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National Parks Need Daily Media Coverage


If you wonder why national parks and protected areas need daily media coverage, look at the situation with the Caneel Bay Resort at Virgin Islands National Park.

In 1983, the late Laurance S. Rockefeller crafted and signed a "Retained Use Estate" that allowed for a private resort to operate on the northwestern edge of the island of St. John, at Caneel Bay, for 40 years free of charge. That RUE is set to expire in 2023.

Since as long ago as 2010, the National Park Service has been negotiating with CBI on a lease that would take effect after the RUE expires. But the private equity firm that controls the resort, Stoneleigh Capital, maintains that those talks have lacked substance. And last December, the company got U.S. Rep. Stacy Plaskett, D-Virgin Islands, to introduce legislation that goes against Mr. Rockefeller's wishes by extending his RUE by 60 years.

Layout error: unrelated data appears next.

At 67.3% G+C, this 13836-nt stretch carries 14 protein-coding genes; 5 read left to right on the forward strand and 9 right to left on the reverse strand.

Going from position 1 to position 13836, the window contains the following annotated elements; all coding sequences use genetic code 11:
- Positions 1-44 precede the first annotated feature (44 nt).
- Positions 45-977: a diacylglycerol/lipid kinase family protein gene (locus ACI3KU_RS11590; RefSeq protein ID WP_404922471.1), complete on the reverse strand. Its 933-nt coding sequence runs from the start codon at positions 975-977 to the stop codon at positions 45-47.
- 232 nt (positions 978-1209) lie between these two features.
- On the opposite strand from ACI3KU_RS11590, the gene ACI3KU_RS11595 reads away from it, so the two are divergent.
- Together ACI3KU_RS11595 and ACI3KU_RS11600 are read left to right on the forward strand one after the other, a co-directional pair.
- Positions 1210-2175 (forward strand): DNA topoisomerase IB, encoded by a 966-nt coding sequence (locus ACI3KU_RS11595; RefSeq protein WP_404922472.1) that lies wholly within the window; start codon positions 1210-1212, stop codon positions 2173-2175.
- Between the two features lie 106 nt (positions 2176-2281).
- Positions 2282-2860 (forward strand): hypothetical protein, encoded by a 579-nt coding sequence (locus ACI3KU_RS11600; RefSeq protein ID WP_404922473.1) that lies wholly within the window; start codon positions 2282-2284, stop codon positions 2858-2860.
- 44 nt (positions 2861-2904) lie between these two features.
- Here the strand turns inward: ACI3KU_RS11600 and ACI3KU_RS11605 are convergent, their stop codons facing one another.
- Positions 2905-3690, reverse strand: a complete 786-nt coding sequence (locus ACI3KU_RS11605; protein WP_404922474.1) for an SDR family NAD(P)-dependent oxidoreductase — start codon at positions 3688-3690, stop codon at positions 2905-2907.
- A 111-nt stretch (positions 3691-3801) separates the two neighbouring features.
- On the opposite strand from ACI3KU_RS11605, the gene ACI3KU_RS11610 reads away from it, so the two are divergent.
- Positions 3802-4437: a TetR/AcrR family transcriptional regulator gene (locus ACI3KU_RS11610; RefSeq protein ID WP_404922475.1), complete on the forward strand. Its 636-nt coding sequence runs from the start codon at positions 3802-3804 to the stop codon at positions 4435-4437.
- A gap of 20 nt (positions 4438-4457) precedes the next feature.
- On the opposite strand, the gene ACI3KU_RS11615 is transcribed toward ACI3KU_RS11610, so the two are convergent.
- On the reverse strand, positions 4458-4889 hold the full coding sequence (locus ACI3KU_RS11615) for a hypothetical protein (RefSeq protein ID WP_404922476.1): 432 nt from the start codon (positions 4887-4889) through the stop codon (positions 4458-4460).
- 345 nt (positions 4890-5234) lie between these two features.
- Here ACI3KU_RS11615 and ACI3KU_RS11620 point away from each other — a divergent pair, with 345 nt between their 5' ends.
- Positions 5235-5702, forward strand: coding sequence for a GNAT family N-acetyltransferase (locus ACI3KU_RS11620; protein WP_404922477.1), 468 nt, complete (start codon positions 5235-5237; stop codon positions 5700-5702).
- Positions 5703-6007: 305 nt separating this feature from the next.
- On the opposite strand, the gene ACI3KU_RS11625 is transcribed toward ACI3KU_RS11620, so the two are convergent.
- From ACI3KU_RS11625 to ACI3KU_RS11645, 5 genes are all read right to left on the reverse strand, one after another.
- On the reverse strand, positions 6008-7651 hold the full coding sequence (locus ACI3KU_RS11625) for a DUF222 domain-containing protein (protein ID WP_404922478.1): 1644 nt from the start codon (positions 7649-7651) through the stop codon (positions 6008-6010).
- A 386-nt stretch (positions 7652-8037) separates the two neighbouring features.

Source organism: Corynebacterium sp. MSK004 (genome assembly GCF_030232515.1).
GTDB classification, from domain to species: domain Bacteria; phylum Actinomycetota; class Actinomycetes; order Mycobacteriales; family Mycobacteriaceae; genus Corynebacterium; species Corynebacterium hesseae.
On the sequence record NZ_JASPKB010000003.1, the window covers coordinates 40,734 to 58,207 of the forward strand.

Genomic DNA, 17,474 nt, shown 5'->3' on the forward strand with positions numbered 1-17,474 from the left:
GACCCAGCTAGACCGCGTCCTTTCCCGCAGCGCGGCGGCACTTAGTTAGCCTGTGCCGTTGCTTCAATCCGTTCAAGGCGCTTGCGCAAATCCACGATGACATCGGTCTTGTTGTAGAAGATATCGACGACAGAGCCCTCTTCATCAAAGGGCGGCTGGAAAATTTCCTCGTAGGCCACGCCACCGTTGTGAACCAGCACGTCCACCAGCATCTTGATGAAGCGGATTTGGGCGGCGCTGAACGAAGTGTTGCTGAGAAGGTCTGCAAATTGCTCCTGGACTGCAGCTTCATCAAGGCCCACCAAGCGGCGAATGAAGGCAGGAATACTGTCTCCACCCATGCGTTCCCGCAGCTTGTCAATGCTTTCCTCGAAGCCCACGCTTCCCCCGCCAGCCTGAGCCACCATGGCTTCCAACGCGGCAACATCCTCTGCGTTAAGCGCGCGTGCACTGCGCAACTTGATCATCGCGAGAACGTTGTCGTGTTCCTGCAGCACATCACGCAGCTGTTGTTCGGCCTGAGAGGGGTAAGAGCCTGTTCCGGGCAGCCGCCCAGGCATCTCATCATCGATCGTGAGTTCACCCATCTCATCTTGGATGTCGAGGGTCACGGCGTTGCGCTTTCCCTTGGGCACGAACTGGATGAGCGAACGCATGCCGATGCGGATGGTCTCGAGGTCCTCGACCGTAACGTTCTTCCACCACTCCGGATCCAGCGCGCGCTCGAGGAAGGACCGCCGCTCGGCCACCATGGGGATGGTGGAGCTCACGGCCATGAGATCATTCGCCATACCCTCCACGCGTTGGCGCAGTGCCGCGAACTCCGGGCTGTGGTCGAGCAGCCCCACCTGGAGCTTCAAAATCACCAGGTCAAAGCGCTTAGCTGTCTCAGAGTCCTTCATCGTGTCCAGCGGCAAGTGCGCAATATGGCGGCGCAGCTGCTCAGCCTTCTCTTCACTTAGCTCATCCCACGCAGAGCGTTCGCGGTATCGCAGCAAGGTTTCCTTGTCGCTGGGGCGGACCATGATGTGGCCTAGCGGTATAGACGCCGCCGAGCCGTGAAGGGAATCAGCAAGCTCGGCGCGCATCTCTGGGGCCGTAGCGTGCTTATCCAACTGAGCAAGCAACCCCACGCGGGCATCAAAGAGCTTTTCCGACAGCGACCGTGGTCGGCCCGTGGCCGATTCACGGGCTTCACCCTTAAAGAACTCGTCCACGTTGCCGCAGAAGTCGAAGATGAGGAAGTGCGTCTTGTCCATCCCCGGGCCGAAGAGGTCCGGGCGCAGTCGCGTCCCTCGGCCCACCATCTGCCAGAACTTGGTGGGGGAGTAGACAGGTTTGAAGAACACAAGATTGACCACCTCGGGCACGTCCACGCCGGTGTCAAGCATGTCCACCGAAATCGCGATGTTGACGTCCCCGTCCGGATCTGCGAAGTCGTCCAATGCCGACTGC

Why? Purportedly because of damage inflicted on the resort last fall by hurricanes Irma and Maria.

Five years, Stoneleigh Capital maintains, is just not enough time to repair the damage and burnish Caneel Bay Resort's $600+-a-night reputation. That sounds somewhat questionable. Stoneleigh Capital's CEO, Gary D. Engle, presented no photos or videos depicting the damage that would take more than five years to repair when he appeared before a House subcommittee that considered Rep. Plaskett's bill. And the Republican majority on the House Natural Resources Committee that stamped its approval on the legislation didn't ask for any evidence.

No other media outlet has covered this situation as in-depth as the Traveler. But we need your support to produce similarly insightful stories elsewhere across the National Park System, whether they involve questionable oversight by Congress, or focus on the wonders of the parks.

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